Black Carbon Exposure, Oxidative Stress Genes, and Blood Pressure in a Repeated-Measures Study
Vokonas, Pantel S.
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Citation (published version)Mordukhovich, Irina, Elissa Wilker, Helen Suh, Robert Wright, David Sparrow, Pantel S. Vokonas, Joel Schwartz. "Black Carbon Exposure, Oxidative Stress Genes, and Blood Pressure in a Repeated-Measures Study" Environmental Health Perspectives 117(11): 1767-1772. (2009)
BACKGROUND. Particulate matter (PM) air pollution has been associated with cardiovascular morbidity and mortality, and elevated blood pressure (BP) is a known risk factor for cardiovascular disease. A small number of studies have investigated the relationship between PM and BP and found mixed results. Evidence suggests that traffic-related air pollution contributes significantly to PM-related cardiovascular effects. OBJECTIVES. We hypothesized that black carbon (BC), a traffic-related combustion by-product, would be more strongly associated with BP than would fine PM [aerodynamic diameter ≤ 2.5 μm (PM2.5)], a heterogeneous PM mixture, and that these effects would be larger among participants with genetic variants associated with impaired antioxidative defense. METHODS. We performed a repeated-measures analysis in elderly men to analyze associations between PM2.5 and BC exposure and BP using mixed-effects models with random intercepts, adjusting for potential confounders. We also examined statistical interaction between BC and genetic variants related to oxidative stress defense: GSTM1, GSTP1, GSTT1, NQO1, catalase, and HMOX-1. RESULTS. A 1-SD increase in BC concentration was associated with a 1.5-mmHg increase in systolic BP [95% confidence interval (CI), 0.1-2.8] and a 0.9-mmHg increase in diastolic BP (95% CI, 0.2-1.6). We observed no evidence of statistical interaction between BC and any of the genetic variants examined and found no association between PM2.5 and BP. CONCLUSIONS. We observed positive associations between BP and BC, but not between BP and PM2.5, and found no evidence of effect modification of the association between BC and BP by gene variants related to antioxidative defense.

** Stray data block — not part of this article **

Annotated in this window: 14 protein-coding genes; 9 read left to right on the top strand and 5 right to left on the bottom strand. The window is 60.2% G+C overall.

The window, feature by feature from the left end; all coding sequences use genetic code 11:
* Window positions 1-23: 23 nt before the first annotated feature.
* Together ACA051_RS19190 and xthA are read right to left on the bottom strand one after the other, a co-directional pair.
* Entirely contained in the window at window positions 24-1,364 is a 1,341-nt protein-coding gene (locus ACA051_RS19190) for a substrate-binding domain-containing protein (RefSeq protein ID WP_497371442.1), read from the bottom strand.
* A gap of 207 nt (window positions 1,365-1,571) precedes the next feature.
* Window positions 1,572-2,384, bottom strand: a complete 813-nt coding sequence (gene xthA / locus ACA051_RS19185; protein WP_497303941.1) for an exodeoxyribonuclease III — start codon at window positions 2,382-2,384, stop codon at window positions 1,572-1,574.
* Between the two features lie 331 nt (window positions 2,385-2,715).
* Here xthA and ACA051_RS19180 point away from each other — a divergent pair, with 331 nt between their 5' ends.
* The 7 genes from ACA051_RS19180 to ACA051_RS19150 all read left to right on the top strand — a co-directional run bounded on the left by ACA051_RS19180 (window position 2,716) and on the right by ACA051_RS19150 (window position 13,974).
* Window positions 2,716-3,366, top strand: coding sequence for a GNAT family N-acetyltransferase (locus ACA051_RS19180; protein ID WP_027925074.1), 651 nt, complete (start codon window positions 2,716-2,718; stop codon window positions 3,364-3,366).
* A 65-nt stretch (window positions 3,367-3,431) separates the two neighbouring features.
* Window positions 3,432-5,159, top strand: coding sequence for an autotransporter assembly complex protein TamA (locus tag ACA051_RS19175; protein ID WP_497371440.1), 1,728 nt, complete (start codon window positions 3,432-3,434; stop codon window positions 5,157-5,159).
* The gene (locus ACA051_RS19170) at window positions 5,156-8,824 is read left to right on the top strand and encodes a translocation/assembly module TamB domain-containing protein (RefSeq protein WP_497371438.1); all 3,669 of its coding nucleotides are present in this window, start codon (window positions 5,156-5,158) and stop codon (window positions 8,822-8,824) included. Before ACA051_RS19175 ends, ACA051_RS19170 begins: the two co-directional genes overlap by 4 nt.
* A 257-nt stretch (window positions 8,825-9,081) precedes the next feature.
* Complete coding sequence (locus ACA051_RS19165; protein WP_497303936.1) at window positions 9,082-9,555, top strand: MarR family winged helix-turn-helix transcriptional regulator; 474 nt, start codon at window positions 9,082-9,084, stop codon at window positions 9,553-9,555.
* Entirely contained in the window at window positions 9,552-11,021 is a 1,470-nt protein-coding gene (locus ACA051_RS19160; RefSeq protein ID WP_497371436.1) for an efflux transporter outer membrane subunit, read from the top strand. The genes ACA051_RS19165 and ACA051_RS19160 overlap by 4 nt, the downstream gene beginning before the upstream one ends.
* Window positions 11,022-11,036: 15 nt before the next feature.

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- MED: Medicine Papers